7. Now that our designs are tagged correctly and responsive, we can preview them.
    To preview your design, select the frame or layer that you want to view, and click the “Preview” button.

    Image of preview button

    Once you are satisfied with your preview, you can sync your designs to Locofy Builder to add more advanced settings, share your live prototype, and export code.

  8. Click the “View Code” button at the bottom right corner of the plugin & select the frames. In our case, we’ll be syncing both frames.

    Once the sync is complete, click on “View code in the Builder”.

  9. You need to turn some of the code generated by Locofy into components inside the Locofy Builder for easier maintenance and fewer duplicate code.

    In our design, since the cards for courses are being repeated, we should convert it into a reusable component. We can do that either by using the Locofy Components Wizard which scans our designs and gives us recommendations for components & adds props automatically or we can add components manually as shown below.

    Image of the components feature
  10. You can also add the props quickly in the Locofy builder so you can easily extend it.

  11. Once the prototype matches the product vision, you can view the live responsive prototype that looks and feels like your end product. Then you can export, deploy or sync the code. In this blog, we are pushing our code to GitHub and cloning it to our system with the GitHub CLI.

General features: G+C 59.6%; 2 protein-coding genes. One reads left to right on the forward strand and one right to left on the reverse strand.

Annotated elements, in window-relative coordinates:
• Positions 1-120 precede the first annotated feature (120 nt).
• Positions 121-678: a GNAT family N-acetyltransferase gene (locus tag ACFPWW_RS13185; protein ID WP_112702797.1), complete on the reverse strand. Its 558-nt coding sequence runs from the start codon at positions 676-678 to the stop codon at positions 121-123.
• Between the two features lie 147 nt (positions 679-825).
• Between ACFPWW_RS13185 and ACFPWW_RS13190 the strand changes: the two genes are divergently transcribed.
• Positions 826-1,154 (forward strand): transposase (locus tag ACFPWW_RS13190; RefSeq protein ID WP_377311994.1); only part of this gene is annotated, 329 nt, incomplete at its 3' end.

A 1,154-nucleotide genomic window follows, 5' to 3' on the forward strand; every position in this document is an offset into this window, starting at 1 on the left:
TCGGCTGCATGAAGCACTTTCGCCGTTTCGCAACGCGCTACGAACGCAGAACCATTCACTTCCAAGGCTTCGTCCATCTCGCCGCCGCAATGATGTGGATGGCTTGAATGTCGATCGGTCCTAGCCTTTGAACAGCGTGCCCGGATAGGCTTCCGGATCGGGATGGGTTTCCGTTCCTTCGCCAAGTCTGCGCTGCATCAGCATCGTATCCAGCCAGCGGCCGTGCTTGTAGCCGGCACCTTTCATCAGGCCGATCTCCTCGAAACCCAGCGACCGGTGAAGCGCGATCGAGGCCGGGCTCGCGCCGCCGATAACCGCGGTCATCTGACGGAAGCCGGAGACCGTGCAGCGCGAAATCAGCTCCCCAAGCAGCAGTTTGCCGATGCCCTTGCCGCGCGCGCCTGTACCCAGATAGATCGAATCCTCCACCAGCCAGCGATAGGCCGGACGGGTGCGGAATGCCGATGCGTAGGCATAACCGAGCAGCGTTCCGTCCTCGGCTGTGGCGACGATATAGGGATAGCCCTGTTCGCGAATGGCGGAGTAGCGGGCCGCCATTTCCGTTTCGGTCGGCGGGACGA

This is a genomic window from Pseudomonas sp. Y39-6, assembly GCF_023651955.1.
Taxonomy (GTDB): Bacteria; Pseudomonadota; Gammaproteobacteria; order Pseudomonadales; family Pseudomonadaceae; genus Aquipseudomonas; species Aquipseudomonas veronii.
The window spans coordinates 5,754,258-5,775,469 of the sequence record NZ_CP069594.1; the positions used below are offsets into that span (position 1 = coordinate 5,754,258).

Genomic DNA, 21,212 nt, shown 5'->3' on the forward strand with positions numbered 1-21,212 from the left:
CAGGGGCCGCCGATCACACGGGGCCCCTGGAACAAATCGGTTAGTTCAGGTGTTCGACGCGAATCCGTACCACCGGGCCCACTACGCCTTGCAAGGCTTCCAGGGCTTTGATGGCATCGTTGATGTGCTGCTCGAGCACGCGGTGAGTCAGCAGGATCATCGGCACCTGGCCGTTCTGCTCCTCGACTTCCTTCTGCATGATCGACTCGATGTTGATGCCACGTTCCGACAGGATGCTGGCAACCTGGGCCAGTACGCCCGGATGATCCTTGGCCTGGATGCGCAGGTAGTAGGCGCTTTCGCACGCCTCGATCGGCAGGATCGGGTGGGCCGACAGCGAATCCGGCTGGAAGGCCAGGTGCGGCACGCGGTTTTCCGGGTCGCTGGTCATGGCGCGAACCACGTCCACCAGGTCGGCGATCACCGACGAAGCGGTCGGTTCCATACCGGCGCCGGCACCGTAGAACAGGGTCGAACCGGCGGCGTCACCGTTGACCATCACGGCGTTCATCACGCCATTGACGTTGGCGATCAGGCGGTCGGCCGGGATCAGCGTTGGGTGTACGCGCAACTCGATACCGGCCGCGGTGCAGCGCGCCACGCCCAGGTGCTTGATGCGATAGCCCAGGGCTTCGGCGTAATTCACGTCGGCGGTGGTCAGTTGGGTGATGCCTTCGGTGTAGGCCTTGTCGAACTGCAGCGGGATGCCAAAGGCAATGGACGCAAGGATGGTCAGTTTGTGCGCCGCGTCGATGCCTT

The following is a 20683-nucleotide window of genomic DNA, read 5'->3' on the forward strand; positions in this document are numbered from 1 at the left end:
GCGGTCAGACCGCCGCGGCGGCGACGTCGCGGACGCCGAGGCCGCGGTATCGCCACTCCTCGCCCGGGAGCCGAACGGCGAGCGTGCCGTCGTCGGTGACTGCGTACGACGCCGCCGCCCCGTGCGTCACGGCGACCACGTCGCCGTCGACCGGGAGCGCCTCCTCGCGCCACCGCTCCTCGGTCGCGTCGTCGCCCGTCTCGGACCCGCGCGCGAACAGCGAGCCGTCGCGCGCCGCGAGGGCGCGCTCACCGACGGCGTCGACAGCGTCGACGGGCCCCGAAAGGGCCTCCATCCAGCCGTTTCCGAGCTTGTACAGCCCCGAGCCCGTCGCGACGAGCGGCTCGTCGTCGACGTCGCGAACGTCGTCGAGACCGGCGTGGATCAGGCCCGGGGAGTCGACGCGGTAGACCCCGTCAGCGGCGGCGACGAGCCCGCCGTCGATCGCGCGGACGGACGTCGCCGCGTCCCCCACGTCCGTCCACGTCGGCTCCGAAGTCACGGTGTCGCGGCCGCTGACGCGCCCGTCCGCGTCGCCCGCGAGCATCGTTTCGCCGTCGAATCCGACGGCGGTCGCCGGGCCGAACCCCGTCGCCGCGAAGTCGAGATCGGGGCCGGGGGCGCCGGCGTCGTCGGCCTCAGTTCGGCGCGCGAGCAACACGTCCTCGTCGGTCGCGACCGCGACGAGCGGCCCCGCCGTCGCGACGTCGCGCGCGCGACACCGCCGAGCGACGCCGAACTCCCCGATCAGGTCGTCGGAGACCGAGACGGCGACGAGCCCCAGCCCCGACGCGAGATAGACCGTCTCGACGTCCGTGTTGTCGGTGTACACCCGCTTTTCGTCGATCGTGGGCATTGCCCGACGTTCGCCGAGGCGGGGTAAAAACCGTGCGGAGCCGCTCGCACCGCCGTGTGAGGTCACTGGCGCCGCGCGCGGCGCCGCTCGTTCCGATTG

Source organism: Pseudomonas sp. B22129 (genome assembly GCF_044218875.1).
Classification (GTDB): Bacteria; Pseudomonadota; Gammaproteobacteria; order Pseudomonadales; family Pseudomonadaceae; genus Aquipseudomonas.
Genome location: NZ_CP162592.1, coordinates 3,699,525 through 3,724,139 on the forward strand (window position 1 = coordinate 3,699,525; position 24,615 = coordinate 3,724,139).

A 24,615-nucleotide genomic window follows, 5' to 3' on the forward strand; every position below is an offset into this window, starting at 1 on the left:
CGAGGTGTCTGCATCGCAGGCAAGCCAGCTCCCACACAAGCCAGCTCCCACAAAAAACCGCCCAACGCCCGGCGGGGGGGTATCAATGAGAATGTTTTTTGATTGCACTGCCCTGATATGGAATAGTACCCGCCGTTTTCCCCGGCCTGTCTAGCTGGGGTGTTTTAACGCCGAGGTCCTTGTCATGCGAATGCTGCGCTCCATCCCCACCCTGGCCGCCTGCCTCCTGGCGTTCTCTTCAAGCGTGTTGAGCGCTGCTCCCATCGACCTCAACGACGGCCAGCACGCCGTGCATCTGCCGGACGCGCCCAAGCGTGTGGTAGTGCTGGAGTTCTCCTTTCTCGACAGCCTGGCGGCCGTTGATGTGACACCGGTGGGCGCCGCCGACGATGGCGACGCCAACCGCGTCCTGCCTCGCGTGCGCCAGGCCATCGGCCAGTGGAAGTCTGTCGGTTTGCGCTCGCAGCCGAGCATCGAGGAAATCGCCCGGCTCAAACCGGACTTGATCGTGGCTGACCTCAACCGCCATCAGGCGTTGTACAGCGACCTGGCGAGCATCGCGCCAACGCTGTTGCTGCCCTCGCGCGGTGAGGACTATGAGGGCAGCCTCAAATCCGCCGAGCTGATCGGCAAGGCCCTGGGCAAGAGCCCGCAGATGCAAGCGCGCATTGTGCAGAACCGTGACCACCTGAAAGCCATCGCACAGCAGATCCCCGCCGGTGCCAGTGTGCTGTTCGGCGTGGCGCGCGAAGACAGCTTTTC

Exported Code Overview

After extracting the zip file you downloaded, you can see how the Next.js project is structured.

Image of the file structure

You can see the components you created in the Locofy builder have been placed inside the “components” folder and you have got our screens as pages inside the “pages” folder.

  1. To run the app, you need to first install the packages running the "npm i" command in your terminal. 
  2. Once the dependencies are installed, you can run the project in the development environment using "npm run dev".

Adding Supabase Authentication

  1. To work with the auth service provided by Supabase, you need a Supabase account. You can sign up by clicking on this link and creating a new project.

  2. From your projects dashboard, you can copy the anon key and URL and paste it into a new file called “.env” which you can create at the root of your project.

  3. Now you need to install the following packages:

  4. These packages provide us with some helper functions and React hooks with which we can easily manage authentication and access services provided by Supabase. But before using them, we have to wrap the pages/_app.js component with the SessionContextProvider component:

  5. Now we can check & manage the authentication state anywhere with the helper functions & hooks. To learn more about this, you can refer to the official guide by Supabase.